From the Globe to Building: Fossil Fuel CO2 Emissions Information System
Carbon dioxide emissions from the combustion of fossil fuel remains the largest component of greenhouse gas emissions to the earth’s atmosphere. The need to quantify this flux in much finer space and time resolution has necessitated advances in measurement and modeling over the past two decades. In this presentation, I will describe an approach to space/time-explicit quantification across three domains: globe, national, urban. I will emphasize the urban scale, describing current thinking on a complete CO2 information system that incorporates atmospheric measurement, transport modeling, and flux quantification from the bottom-up. I will provide current plans on two new urban efforts in Melbourne, Australia and Auckland New Zealand.
Kevin Gurney is an Atmospheric Scientist, Ecologist and Policy expert currently working in the areas of carbon cycle science, climate science, and climate science policy at Northern Arizona University where he is a Professor in the School of Informatics, Computing, and Cyber Systems. He has degrees from UC Berkeley, MIT, and Colorado State University.
Gurney’s current research involves simulation of the global carbon cycle using the inverse approach, linkages between terrestrial carbon exchange and climate variability, and deforestation and carbon/climate feedbacks. Most recently, he has worked on research characterizing fossil fuel CO2 emissions at the global (“FFDAS”), national (“Vulcan”) and urban (“Hestia”) scales. Using data mining and innovative algorithms, these greenhouse gas quantification efforts are being used by analysts, scientists, and governments and are a core component of the NASA-led Carbon Monitoring System. The urban work, in particular, is anchoring new efforts at NASA and the National Institute for Standards and Technology to develop urban-focussed carbon monitoring and modeling.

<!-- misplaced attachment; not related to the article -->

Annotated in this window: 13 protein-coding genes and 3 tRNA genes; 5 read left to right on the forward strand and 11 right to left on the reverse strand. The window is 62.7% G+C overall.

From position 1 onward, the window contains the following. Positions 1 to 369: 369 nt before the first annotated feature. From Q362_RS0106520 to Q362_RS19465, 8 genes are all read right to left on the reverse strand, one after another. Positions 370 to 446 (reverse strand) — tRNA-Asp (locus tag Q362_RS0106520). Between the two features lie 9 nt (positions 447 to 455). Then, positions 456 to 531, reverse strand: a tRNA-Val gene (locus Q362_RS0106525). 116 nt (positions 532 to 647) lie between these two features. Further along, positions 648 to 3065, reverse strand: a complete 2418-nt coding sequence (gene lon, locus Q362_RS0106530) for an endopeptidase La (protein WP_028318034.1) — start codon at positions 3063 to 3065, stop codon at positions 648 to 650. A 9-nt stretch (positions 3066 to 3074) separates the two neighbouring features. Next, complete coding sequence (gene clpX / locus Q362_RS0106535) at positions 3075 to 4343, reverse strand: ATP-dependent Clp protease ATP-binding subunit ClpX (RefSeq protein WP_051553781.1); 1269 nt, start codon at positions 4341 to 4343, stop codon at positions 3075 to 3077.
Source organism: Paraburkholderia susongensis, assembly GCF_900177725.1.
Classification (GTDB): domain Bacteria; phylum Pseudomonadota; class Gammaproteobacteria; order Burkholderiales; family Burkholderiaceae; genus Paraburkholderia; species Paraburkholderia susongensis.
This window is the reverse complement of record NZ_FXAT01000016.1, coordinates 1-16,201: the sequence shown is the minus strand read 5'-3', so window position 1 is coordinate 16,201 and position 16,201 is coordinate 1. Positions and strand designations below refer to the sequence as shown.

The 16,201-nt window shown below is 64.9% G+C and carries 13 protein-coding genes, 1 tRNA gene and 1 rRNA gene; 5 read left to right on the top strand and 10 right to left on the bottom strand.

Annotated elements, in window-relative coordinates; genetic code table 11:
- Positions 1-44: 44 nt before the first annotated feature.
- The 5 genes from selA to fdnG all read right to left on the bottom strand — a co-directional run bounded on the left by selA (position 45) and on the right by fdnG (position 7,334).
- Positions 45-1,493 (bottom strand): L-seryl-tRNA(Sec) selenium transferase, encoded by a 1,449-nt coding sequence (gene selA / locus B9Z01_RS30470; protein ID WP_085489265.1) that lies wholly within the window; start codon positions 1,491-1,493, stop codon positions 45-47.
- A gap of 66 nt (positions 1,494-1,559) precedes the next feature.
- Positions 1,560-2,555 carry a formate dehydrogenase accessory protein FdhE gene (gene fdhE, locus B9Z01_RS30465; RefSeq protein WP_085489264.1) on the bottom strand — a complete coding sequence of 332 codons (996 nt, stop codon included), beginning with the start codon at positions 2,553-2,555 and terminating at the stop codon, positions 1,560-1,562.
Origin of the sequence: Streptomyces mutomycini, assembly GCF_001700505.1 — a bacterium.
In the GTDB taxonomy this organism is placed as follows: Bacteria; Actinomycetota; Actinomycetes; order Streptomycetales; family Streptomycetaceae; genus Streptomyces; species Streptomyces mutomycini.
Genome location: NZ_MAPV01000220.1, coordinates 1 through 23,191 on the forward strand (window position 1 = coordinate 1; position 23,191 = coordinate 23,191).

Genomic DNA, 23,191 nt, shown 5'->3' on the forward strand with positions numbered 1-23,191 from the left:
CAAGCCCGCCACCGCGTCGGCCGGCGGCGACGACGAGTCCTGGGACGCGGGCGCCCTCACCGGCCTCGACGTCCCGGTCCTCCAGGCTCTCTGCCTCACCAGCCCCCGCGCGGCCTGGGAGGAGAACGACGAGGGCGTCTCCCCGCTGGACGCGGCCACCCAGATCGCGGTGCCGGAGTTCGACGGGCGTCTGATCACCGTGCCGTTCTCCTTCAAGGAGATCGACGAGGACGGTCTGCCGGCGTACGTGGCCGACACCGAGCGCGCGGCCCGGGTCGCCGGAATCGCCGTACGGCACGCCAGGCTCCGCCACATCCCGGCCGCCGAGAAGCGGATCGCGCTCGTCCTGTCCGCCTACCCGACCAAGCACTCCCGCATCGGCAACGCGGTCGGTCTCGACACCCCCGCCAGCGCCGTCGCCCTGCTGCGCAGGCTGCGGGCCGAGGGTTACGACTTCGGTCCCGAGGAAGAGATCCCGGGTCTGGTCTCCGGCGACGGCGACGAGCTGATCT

Gurney is an IPCC lead author, an NSF CAREER award recipient, Sigma Xi Young Scientist recipient, a Fulbright scholar, and has published over 120 peer-reviewed scientific articles with multiple papers in Nature and Science and a book from MIT Press, Mending the Ozone Hole.